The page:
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I have this

$content1="W've have come across";
$content2="W've have come across all the oceans but still we don't find anything";

I have to strip out the content between "We've have come across" and "anything"

What kind of regex should I use when the content1,content2 can change but they may contain apostrophe's or special characters?

How to use preg_match when you have special characters?

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Will each $content always start with "We've have come across" and end with "anything"? What is the expected output from $content1 listed above? –  sberry Jul 24 '11 at 22:41
1  
Why don't you use str_replace() to replace known substrings? –  Tomalak Jul 24 '11 at 22:42
    
The content doesn't start with "We've come across" It may contain special characters or may not.. str_replace - whether there is anyway to replace all the known special characters?because sometimes the content might be in UTF-8 encoding also :( –  Shan Jul 24 '11 at 22:55

3 Answers 3

up vote 4 down vote accepted

preg_quote should help you, but as @Tomalak said -- why don't you want to use str_replace or something simple (not regexps)?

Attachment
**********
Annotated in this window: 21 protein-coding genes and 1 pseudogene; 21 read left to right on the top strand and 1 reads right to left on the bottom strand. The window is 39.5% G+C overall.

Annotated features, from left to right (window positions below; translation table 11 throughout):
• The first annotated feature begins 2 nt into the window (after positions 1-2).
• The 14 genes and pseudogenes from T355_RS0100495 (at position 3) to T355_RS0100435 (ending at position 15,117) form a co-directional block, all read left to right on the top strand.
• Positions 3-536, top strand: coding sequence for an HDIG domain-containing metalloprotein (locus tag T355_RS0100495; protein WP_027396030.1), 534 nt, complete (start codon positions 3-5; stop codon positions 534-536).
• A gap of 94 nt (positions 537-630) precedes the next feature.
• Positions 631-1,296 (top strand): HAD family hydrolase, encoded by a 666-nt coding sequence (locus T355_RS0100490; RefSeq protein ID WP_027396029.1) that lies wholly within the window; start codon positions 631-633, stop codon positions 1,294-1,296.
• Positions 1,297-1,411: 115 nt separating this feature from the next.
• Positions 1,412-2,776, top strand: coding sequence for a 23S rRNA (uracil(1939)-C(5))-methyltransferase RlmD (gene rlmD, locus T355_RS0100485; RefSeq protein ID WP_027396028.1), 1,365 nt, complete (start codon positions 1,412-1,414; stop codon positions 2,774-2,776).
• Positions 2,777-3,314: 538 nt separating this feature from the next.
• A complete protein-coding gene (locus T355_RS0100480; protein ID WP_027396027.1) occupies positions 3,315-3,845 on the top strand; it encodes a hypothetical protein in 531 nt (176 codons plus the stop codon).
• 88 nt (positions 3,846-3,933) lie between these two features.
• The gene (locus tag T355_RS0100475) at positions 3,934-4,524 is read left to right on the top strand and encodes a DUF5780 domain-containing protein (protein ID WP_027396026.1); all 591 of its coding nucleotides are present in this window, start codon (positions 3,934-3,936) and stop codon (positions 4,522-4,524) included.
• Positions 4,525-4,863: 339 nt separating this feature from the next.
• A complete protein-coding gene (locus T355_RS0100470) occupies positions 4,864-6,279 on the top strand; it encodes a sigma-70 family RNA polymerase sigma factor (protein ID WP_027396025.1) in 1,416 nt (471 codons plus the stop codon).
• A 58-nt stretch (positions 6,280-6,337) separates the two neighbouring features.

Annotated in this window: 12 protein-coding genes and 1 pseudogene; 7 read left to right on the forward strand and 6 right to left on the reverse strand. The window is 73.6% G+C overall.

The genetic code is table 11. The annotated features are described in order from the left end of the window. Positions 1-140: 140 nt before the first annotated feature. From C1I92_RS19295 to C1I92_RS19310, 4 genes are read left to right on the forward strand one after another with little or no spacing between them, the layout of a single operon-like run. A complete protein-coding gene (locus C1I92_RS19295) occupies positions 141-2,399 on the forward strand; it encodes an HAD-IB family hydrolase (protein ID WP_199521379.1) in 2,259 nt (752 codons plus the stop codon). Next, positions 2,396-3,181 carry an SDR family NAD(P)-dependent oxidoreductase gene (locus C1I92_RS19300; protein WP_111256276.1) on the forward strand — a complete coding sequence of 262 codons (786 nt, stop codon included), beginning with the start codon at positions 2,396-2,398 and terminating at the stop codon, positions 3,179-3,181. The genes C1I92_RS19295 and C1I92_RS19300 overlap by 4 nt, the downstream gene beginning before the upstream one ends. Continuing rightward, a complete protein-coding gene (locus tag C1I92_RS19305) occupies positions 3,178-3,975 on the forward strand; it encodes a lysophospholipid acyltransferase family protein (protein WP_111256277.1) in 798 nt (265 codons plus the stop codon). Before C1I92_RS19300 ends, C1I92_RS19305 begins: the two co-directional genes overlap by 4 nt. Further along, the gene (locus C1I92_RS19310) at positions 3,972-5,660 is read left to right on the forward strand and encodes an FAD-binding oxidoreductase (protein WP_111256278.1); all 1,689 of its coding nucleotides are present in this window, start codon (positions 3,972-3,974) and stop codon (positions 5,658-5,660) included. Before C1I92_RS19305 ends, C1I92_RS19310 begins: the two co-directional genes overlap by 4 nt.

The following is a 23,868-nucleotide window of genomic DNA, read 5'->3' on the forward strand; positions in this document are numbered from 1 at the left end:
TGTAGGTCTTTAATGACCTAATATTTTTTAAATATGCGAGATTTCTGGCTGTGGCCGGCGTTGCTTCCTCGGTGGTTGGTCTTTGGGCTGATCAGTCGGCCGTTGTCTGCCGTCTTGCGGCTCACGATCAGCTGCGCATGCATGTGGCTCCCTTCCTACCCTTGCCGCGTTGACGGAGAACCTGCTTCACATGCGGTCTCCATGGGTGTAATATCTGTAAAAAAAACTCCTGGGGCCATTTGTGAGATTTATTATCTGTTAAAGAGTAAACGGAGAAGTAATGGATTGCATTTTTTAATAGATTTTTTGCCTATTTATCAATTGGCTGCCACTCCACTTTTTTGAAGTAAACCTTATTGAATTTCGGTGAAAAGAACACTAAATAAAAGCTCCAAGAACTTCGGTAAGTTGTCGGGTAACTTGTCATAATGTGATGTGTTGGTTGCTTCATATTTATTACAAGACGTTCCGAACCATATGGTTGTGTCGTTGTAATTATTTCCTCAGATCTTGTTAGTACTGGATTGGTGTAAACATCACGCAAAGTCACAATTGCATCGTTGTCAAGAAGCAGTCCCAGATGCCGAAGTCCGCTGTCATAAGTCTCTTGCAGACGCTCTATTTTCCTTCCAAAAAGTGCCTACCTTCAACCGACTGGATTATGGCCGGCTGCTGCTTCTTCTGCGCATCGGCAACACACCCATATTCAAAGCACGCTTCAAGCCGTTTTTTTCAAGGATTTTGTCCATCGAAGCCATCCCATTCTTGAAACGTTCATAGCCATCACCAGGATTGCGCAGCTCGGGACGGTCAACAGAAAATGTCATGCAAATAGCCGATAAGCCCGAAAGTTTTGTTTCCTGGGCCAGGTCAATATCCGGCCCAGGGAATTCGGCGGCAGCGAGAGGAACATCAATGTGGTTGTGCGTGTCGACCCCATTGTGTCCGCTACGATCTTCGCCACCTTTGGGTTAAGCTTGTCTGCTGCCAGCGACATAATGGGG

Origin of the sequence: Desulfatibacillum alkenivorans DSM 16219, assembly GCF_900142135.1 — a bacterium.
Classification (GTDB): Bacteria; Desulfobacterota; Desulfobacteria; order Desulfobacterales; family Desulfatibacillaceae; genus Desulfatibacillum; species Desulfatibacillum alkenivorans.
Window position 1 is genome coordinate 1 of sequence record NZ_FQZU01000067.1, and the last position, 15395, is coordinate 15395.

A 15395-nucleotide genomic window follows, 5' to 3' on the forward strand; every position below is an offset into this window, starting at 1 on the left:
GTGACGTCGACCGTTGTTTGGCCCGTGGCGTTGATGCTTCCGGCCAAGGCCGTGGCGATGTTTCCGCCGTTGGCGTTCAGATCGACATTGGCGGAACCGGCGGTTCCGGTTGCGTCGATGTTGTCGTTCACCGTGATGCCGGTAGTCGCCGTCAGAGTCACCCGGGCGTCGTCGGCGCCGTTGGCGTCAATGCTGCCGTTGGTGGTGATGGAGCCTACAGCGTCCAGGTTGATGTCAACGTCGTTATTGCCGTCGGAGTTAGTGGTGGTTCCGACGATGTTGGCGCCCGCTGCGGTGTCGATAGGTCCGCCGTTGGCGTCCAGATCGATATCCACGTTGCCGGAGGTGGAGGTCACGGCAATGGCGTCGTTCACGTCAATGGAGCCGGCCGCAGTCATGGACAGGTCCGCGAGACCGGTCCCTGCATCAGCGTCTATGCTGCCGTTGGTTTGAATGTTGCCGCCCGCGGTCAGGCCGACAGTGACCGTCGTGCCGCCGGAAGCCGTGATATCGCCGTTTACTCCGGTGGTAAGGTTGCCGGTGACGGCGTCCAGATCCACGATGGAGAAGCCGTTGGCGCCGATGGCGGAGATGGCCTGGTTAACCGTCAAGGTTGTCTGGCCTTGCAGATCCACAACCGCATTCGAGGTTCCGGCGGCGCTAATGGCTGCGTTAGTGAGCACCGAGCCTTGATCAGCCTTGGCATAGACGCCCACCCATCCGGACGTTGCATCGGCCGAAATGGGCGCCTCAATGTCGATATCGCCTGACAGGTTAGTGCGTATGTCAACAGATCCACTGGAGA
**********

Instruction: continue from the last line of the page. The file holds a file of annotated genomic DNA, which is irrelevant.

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I want to match the characters and not replace it.. –  Shan Jul 24 '11 at 22:51

I use something like this:

function escape_regexp($regexp)
{
        $regex_chars = '^.[]$()|*+?{}' . "\\";
        $regexp = addcslashes($regexp, $regex_chars);

        return $regexp;
}

and then e.g. call:

preg_replace('/something' . escape_regexp($var1) . 
    'something else/', '', $string)

I didn't use preg_quote() because I wanted function for general regexp escaping, not just for PHP, but also for mysql. I wanted a different character set. I didn't want charactes < and > to be escaped - I didn't find reason for escaping them.

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Whether we can use the same thing for preg_match also? –  Shan Jul 24 '11 at 22:52
    
of course! I also used it for escaping the regexp for mysql! Also note that I didn't use preg_quote because the character set escaped by this function was slightly different. However my character set stems directly from PHP regexp documentation. –  TMS Jul 24 '11 at 23:26
    
@Tomas, why dont' you use standard preg_quote ? –  gaRex Jul 25 '11 at 11:38
1  
As I explained - because I use it for general regexp escaping, not just for PHP, but also for mysql. I wanted a different character set. I didn't want charactes < and > to be escaped - there's no reason to escape them. –  TMS Jul 25 '11 at 11:47

Without regexp, I'd use this :

function weirdExtract($str, $start, $end){
    $posa = strripos($str, $start);
    $posb = strripos($str, $end);
    if($posa === false || $posb === false) return '';
    $startlen = strlen($start);
    return substr($str, $posa + $startlen, $posb - $startlen);
}

Used like this : http://codepad.viper-7.com/BJmEGG

strripos() can be changed with the appropriate function if case is important.

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